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Publication numberUS3883036 A
Publication typeGrant
Publication dateMay 13, 1975
Filing dateMay 4, 1973
Priority dateMay 4, 1973
Also published asCA1018103A, CA1018103A1
Publication numberUS 3883036 A, US 3883036A, US-A-3883036, US3883036 A, US3883036A
InventorsHaven Herm L, Mahaffy John W
Original AssigneeContinental Can Co
Export CitationBiBTeX, EndNote, RefMan
External Links: USPTO, USPTO Assignment, Espacenet
Snap-on lid
US 3883036 A
Abstract
A plastic snap-on cover for use with a disposable cup having a lip about its upper edge. The snap-on cover has a central panel with a raised annular ring about the edge of the panel. Notches in the ring serve to furnish an anti-locking feature for stacking as well as provide an anti-sloshing feature to the ring when the lid is used as a coaster. The skirt of the snap-on lid has an inner elongated arcuate shaped land to provide a nesting and anti-shift feature to the detent means of the snap-on lid.
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Description  (OCR text may contain errors)

United States Patent [191 Mahaffy et al.

[451 May 13, 1975 1 SNAP-ON LID [75] Inventors: John W. Mahaffy, Three Rivers,

Mich.; Herm L. Haven, Atlanta, Ga.

[73] Assignee: Continental Can Company, Inc.,

New York, NY.

[22] Filed: May 4, 1973 [2]] Appl. No.: 357,423

[52] US. Cl. 220/306; 206/519; 229/43 [51] Int. Cl... B65d 43/10; B65d 21/02; B65d 41/18 [58] Field of Search 220/60 R; 229/43; 206/515,

[56] References Cited UNITED STATES PATENTS 2,922,563 l/1960 Adlington 3,339,792 5/1967 Biglin 3,498,495 3/1970 Davis r. 220/60 R Brewer 220/60 R Bozek 206/519 Primary Examiner-George E. Lowrance Attorney, Agent, or Firm-Lockwood, Dewey, Zickert & Alex [57] ABSTRACT A plastic snap-on cover for use with a disposable cup having a lip about its upper edge. The snap-on cover has a central panel with a raised annular ring about the edge of the panel. Notches in the ring serve to furnish an anti-locking feature for stacking as well as provide an anti-sloshing feature to the ring when the lid is used as a coaster. The skirt of the snap-on lid has an inner elongated arcuate shaped land to provide a nesting and anti-shift feature to the detent means of the snap-on lid.

17 Claims, 8 Drawing Figures PATENIED MAY 1 31975 SHEET 10F 2 SNAP-ON LID Our invention relates to a new and useful improvement in the container art, and more particularly, to a novel plastic snap-on reclosure cover for a container having a bead about its upper edge.

A primary object of the invention is to provide a novel plastic cover having detent means for holding the plastic cover onto the bead about the upper edge of the container.

Another object of our invention is to provide a lid having notches in a raised annular ring for stacking and having a skirt and peripheral channel which dovetail one on the other so as to avoid lateral shifting and sticking of stacked lids.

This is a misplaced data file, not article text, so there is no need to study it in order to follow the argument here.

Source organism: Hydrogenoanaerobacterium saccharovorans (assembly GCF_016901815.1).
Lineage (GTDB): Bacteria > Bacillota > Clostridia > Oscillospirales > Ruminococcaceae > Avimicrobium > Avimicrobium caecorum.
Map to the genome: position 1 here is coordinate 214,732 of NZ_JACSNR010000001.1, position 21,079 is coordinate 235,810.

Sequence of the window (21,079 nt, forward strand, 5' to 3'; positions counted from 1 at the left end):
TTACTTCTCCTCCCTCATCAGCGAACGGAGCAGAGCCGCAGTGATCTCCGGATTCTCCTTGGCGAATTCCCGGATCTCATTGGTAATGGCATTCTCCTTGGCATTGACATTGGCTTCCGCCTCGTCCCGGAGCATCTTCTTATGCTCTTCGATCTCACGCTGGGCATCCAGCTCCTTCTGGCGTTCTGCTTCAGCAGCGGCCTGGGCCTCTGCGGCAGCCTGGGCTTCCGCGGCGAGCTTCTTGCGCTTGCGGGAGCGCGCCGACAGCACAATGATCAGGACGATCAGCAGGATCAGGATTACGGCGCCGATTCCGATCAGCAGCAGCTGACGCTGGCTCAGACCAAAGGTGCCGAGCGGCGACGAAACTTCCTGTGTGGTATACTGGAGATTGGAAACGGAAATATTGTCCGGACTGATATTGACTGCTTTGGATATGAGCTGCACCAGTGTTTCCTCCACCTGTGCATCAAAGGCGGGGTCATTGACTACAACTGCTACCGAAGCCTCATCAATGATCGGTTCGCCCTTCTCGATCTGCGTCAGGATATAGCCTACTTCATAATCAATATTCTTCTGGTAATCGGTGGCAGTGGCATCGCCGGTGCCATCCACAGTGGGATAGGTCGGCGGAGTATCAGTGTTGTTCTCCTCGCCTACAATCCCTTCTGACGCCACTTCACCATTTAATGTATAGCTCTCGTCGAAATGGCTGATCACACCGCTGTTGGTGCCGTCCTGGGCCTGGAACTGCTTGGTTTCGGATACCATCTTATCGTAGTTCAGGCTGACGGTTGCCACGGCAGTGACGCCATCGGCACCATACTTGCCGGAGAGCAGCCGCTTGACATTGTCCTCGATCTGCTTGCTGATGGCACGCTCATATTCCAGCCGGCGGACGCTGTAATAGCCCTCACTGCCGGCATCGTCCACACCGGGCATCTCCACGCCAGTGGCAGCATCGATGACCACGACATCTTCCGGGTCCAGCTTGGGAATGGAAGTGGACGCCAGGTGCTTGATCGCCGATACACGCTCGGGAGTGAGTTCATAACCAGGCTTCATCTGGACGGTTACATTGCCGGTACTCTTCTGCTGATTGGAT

With the above and other objects in view, the nature of the invention is more clearly to be understood by reference to the following detailed description, claims and the several views illustrated in the accompanying drawings.

FIG. 1 shows a perspective view of a container provided with a cover formed in accordance with our invention;

FIG. 2 shows an enlarged fragmentary vertical sectional view taken along the section line 22 of FIG. 1;

FIG. 3 shows an enlarged fragmentary vertical sectional view similar to the view of FIG. 2 but showing a cover in the process of being seated onto or lifted from the container bead;

FIG. 4 is a plan view of the cover showing a first type of detent lug;

FIG. 5 shows a cross-sectional view of the lid skirt taken along the line 5-5 of FIG. 2;

FIG. 6 is a plan view of the cover showing a second type of detent lug;

FIG. 7 shows a vertical cross-sectional view of a stack of snap-on covers of this invention; and

FIG. 8 shows an enlarged fragmentary vertical sectional view similar to FIG. 2 of a second embodiment of our invention.

This invention relates to plastic covers or lids which are adapted for use with containers having a bead about the upper edge of the container. Such a combination of lid 1 and container 2 is shown in FIG. 1. The container in FIG. 1 may be a paper, plastic or plastic covered paper drinking cup or the like having an external bead around its upper margin. The cover or lid 1 of the invention is mounted hereon. Any container 2 that has a bead around its upper edge may have the lid fitted over it in a fashion similar to that shown in FIGS. 1 and 2. The drinking cup or whatever container used requires a suitable size lid to fit snugly over its upper rim. The cup or container is of a conventional known structure and it is understood that any such structure having a bead 3 around its edge may be used with the lid of our invention.

While FIG. 1 shows a perspective view of the lid 1 in place on a container 2 of some sort, a more detailed showing of the construction of the outer margin of our invention with its snap-on lid 1 is shown in FIG. 2. The plastic cover is shown snapped on over the container bead. This container bead 3 may be an annular roll 4 located around the top of the container and is of a more or less uniform thickness around the top of the container.

The cover in FIG. 1 is snapped onto the container. It has a depending peripheral generally cylindrical skirt 5 located around its outer margin to form a garter spring structure. The depending peripheral skirt extends downward from the margin of the central panel 6 or top wall of the lid and an inverted peripheral channel 7 connects top wall 6 to the peripheral skirt 5. The inverted peripheral channel 7 has a circumferentially spaced generally vertically arranged shaped extensions 8 formed at the lower wall portion of channel 7 to form a waist 9 on the lower inner wall of the inverted peripheral channel. The waist 9 (FIG. 2) is formed by the extensions and a lower elongated arcuate inner surface or land 10 is arranged below each extension. The waist acts as a detent structure made up of a series of retention lugs. The elongated arcuate inner surface 10 acts as a land for guiding the container bead into and out of the inverted channel 7. The upper part of the elongated arcuate surface forms a shoulder 11 on the land 10. The waist 9 provides for a snug fit of the lid or cover 1 over the upper edge of the container 2 when the closure cover is fitted face down over the bead 3. As shown in FIG. 2, the periphery of the container bead 3 forms a seal against lid 1.